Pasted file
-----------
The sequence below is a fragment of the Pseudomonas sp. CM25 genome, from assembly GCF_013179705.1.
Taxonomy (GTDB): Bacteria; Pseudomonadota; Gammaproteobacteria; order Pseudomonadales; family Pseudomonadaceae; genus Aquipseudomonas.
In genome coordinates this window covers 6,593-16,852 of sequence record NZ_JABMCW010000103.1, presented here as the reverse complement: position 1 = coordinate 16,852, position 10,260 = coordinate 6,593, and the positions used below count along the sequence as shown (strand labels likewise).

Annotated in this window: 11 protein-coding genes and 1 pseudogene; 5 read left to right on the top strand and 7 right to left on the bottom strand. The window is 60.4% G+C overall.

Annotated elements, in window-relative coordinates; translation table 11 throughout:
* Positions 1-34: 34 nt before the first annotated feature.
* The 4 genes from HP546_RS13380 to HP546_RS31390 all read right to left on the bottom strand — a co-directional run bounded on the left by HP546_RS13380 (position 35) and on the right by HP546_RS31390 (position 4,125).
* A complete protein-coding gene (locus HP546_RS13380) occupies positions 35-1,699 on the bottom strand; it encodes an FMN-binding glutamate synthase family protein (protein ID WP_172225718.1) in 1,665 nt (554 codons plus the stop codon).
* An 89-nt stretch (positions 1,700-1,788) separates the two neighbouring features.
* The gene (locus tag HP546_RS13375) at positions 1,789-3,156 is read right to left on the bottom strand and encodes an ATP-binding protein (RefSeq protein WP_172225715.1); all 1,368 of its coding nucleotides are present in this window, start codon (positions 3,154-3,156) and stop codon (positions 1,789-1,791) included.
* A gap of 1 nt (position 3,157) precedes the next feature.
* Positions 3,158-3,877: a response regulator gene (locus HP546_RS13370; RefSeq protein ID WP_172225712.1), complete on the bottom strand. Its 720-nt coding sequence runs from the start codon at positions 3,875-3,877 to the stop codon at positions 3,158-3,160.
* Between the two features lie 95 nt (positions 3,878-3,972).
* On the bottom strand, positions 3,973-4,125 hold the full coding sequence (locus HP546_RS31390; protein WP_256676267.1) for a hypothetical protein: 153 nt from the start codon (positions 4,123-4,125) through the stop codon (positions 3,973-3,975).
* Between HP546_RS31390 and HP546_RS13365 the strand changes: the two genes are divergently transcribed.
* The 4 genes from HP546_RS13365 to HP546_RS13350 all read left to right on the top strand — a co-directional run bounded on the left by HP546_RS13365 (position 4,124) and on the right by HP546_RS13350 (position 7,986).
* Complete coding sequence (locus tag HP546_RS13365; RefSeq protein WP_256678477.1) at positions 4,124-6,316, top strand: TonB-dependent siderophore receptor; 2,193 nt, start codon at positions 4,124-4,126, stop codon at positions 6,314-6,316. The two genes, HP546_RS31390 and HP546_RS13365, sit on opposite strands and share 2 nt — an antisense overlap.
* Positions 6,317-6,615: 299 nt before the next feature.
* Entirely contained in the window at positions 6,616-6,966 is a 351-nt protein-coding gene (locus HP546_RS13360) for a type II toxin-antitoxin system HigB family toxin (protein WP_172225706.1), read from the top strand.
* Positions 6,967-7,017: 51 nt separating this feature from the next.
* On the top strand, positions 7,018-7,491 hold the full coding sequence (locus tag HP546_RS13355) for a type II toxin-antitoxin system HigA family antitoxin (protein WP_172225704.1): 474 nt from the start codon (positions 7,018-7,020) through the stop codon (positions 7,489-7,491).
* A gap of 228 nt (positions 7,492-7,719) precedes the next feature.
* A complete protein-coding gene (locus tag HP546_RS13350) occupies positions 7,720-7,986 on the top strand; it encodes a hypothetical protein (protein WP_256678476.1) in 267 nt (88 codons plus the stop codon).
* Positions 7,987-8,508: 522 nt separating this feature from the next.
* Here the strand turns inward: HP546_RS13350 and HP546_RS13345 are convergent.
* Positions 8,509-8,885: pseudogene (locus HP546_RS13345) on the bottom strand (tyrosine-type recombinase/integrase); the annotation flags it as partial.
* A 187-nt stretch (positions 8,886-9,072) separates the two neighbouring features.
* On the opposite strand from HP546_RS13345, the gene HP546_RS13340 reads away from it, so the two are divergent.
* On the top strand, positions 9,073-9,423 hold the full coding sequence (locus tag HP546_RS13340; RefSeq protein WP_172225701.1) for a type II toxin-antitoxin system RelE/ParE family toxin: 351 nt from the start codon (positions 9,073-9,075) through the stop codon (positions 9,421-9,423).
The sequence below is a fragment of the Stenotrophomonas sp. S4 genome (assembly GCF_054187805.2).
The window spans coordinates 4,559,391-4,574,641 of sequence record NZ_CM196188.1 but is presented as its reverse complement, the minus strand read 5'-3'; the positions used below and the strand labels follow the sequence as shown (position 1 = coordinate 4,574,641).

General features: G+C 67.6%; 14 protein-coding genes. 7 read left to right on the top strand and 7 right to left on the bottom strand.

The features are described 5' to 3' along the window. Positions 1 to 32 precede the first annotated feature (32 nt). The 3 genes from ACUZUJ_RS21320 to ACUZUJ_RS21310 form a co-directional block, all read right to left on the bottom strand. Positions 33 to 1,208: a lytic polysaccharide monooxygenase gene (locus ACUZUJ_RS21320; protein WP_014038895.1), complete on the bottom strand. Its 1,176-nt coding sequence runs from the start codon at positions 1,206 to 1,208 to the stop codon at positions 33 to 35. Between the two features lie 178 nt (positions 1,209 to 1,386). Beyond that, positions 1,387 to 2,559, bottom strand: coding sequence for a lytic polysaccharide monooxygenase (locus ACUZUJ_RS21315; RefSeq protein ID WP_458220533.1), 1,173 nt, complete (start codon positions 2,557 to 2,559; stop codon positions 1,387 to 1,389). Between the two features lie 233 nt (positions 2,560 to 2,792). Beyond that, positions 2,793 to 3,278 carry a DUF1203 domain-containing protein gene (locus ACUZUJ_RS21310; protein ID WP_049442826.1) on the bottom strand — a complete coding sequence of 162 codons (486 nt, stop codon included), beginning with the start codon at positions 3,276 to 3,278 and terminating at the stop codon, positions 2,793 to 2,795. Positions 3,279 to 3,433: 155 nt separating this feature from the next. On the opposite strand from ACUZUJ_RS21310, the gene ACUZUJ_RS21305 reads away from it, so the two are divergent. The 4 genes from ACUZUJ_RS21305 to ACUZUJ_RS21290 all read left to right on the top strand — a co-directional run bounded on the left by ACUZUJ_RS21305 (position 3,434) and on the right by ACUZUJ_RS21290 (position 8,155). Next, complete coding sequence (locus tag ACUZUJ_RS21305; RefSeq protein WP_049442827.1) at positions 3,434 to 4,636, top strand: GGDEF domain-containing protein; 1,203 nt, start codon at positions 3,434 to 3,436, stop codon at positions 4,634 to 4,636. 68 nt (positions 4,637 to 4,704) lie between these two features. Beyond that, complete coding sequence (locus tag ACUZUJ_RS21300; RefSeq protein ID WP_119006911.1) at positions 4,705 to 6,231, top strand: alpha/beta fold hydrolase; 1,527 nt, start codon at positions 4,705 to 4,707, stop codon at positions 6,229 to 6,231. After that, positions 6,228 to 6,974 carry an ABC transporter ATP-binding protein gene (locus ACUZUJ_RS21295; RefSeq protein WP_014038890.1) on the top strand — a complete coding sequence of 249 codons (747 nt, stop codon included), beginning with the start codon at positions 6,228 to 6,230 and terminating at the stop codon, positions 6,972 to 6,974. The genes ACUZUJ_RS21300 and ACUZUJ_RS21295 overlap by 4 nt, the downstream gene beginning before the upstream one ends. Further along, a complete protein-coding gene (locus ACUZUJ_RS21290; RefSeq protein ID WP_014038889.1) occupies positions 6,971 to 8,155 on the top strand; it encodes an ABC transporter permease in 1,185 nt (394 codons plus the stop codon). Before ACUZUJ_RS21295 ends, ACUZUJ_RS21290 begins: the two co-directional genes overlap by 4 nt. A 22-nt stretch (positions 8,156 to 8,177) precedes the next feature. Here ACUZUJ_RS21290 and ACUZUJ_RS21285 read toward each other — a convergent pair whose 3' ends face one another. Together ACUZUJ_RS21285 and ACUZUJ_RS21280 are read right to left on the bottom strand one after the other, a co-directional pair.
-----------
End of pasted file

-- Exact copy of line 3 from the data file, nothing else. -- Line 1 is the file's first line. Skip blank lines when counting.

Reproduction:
In genome coordinates this window covers 6,593-16,852 of sequence record NZ_JABMCW010000103.1, presented here as the reverse complement: position 1 = coordinate 16,852, position 10,260 = coordinate 6,593, and the positions used below count along the sequence as shown (strand labels likewise).